AP Photo/Alex Brandon
Thursday, Dec. 16, 2010 | 1:39 p.m.
Senate Majority Leader Harry Reid had a message for his antagonists today. To Republicans: stop being such hypocrites. To the White House: stay out of my Congress.
“I do not want to give up more power to the White House, whether it's George Bush or Barack Obama, and I'm going to fight as hard as I can against President Obama on these earmarks, and my Republican colleagues who hate to vote for them but love to get them,” Reid said.
The latest break down between Reid and Obama – and Republican party leaders, with whom the administration has taken to striking deals with lately — is cropping up over a dispute about funding the government.
Congress has to pass a federal budget by Saturday night at midnight or the government will go dark, just as it did in 1995, when a Newt Gingrich-led House reached an impasse with then-President Clinton.
This time, the fight is in the Senate, where Republicans are leading a charge against the bill because of “earmark” spending — funding for line items inserted into the federal budget at the behest of individual members of Congress.
Lawmakers have been railing against earmarks as a marker of congressional clout and largesse for as long as there have been appropriations bills, but the refrain has been a nationwide rallying cry for Republicans, and especially those of the Tea Party strain, since 2008, when then-presidential contender John McCain railed against earmarks as a way to rein in government spending.
While top party leaders and appropriators do get significant financial mileage out of earmarks for their home districts — Reid successfully requested about $250 million in the 2011 omnibus bill, and Appropriations Committee heads Daniel Inouye, Democrat from Hawaii, and Thad Cochran, Republican from Mississippi, ended up pulling about $420 million and $560 million respectively — earmarks are a drop in the budgetary bucket.
The $2.2 billion in earmarked items add up to about 0.2 percent of the total $1.1 trillion federal budget.
But White House sources have been telling reporters they wished the bill did not have “earmarks” in it, though they also say the alternative — funding a short-term continuing resolution at present budget levels — isn’t satisfactory either.
That had Reid seeing red Thursday.
“I can't accept the fact that people are saying 'why should we vote for this, it's got congressionally directed spending in it' — that's our job, that's what we're supposed to do,” he said.
Taking a maroon leather-bound copy of the Declaration of Independence and Constitution out of his pocket, he continued, calling out not just the president for trying to strong-arm lawmakers out of their congressional authority, but also those lawmakers who are trying to disown their pork, but eat it too.
“You can’t have it both ways. You can all look it up in the dictionary yourself, but I bet that if you went to ‘H’ in the dictionary and found ‘hypocrite’, under that would be people who ask for earmarks but vote against them,” Reid said.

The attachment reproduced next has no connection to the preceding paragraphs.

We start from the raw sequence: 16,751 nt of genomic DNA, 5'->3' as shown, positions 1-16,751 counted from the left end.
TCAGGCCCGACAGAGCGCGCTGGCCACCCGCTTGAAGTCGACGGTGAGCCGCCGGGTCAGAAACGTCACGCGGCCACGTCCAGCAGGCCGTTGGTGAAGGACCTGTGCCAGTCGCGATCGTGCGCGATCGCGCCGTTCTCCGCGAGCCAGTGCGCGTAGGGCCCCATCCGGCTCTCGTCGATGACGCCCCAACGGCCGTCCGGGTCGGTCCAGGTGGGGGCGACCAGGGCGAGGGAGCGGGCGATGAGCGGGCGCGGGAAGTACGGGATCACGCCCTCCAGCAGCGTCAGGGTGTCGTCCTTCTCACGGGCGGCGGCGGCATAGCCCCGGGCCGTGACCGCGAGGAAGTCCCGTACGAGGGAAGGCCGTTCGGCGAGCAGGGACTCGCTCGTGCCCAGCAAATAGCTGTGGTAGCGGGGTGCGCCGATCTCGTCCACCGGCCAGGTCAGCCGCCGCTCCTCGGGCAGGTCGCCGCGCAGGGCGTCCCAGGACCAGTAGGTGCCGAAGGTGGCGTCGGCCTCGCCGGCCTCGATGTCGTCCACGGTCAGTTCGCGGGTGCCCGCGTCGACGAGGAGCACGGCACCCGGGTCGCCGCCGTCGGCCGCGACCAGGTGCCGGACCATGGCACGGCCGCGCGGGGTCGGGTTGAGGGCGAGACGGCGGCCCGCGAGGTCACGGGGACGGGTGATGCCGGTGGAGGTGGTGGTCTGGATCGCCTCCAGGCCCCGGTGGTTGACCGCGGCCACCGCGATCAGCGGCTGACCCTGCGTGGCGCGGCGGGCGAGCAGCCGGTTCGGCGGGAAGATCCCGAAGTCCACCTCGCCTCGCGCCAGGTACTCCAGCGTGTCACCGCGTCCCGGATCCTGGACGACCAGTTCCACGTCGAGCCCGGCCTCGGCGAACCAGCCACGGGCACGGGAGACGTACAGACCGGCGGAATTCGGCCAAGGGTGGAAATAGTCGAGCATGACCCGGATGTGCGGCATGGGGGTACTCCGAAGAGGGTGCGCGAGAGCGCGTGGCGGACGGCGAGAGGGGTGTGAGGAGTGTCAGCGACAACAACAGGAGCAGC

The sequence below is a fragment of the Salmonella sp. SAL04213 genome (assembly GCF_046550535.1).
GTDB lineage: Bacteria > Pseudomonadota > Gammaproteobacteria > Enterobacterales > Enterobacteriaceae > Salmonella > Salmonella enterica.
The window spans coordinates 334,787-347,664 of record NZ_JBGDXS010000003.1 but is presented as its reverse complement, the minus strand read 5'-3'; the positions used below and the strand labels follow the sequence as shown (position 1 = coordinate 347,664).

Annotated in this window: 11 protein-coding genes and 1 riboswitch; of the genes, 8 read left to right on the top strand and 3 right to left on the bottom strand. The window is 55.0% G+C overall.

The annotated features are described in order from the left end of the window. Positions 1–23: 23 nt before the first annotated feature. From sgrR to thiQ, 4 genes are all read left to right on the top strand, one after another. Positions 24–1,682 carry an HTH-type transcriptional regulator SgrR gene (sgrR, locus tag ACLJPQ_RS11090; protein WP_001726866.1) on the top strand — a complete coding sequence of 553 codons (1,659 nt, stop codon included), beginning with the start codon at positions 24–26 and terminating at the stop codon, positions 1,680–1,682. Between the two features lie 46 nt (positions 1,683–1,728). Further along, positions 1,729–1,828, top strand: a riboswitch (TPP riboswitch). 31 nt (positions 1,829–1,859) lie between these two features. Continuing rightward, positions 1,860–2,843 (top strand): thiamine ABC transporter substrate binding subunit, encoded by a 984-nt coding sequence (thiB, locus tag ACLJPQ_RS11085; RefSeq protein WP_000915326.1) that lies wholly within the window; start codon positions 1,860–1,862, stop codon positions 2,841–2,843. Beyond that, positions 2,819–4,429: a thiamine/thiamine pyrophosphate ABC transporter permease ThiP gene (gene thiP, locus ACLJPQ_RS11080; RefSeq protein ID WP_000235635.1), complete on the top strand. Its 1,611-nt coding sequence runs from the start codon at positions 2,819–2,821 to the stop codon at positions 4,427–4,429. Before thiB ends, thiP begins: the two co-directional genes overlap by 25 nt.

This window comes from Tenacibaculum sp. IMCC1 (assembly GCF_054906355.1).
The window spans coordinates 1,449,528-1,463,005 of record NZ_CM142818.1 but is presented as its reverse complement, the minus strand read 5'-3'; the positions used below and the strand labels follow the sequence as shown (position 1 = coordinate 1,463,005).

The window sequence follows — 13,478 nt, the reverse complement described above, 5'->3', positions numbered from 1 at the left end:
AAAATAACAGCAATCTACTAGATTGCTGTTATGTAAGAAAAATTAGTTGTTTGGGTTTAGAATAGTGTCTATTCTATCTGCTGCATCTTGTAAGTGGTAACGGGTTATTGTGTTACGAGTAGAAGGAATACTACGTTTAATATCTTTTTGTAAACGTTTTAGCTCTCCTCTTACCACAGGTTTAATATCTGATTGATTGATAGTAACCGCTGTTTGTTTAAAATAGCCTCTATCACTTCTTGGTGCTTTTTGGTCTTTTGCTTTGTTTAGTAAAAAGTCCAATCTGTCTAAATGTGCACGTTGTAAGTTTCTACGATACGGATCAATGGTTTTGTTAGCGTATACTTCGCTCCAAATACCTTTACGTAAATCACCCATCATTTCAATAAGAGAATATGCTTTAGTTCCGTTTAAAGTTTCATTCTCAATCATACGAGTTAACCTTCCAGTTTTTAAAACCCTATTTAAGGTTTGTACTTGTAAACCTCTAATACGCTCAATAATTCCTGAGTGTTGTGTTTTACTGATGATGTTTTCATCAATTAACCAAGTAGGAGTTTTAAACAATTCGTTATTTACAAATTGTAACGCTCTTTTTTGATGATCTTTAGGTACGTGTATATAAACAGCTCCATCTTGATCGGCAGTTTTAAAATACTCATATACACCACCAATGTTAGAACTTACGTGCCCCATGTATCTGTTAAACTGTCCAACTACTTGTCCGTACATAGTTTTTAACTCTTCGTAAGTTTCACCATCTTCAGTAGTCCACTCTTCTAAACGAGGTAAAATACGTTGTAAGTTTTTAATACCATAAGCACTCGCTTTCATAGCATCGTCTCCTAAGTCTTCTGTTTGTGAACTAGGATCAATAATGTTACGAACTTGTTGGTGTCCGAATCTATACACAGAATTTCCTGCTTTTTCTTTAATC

He didn’t name him by name, but one Republican who would fall into that category is Reid’s co-senator from Nevada, Republican John Ensign.
Ensign has taken up the crusade of reducing spending in Washington spearheaded by ultra-conservative Oklahoma Sen. Tom Coburn, even withholding a vote for the tax bill — despite the fact it had the tax cuts he’s been angling for for months — because nothing in the bill was offset by cuts elsewhere to the federal budget.
Ensign’s been saying he wants to bring the budget down to 2008 levels. But that conviction did not keep him from signing onto just shy of $85 million in earmark requests in the 2011 budget — which he now is indicating he plans to vote against.
“I’ve not yet heard any of these folks, once they get an earmark that they asked for but didn’t vote for, I’ve not heard any of them ask to rescind it,” Reid said.
Reid characterized such lawmakers as “mean-spirited.” When asked if calling Republicans hypocrites could be construed as equally mean-spirited, he shrugged, and with a half-grin, said: “could be.”
Reid also reiterated a threat made earlier this week to keep Congress in session past Christmas.
“I don’t know if I’ll bring it up before Christmas, but before this Congress ends, we’re going to ... determine a vote on the START treaty, the DREAM Act, 'Don’t Ask Don’t Tell,' 9/11, and hopefully we can reach an agreement on nominations,” he said. “We are in session, if necessary, up to January fifth.”
Since there’s been brandishing of Constitutions today, a note for the scholars and purists: it’s true, the Constitution — specifically, the 20th Amendment — does say that new Congresses have to start at noon on Jan. 3rd. But it also says that Congress can change that by law.
And that’s just what it did last month. Both houses of Congress passed Senate Joint Resolution 40, a Reid-sponsored measure that made the convening day for the 112th Congress Jan. 5th. Obama signed it into law on the last day of November.
So that means Reid could keep Congress in session until 11:59 a.m., Eastern Standard Time, on the fifth of January.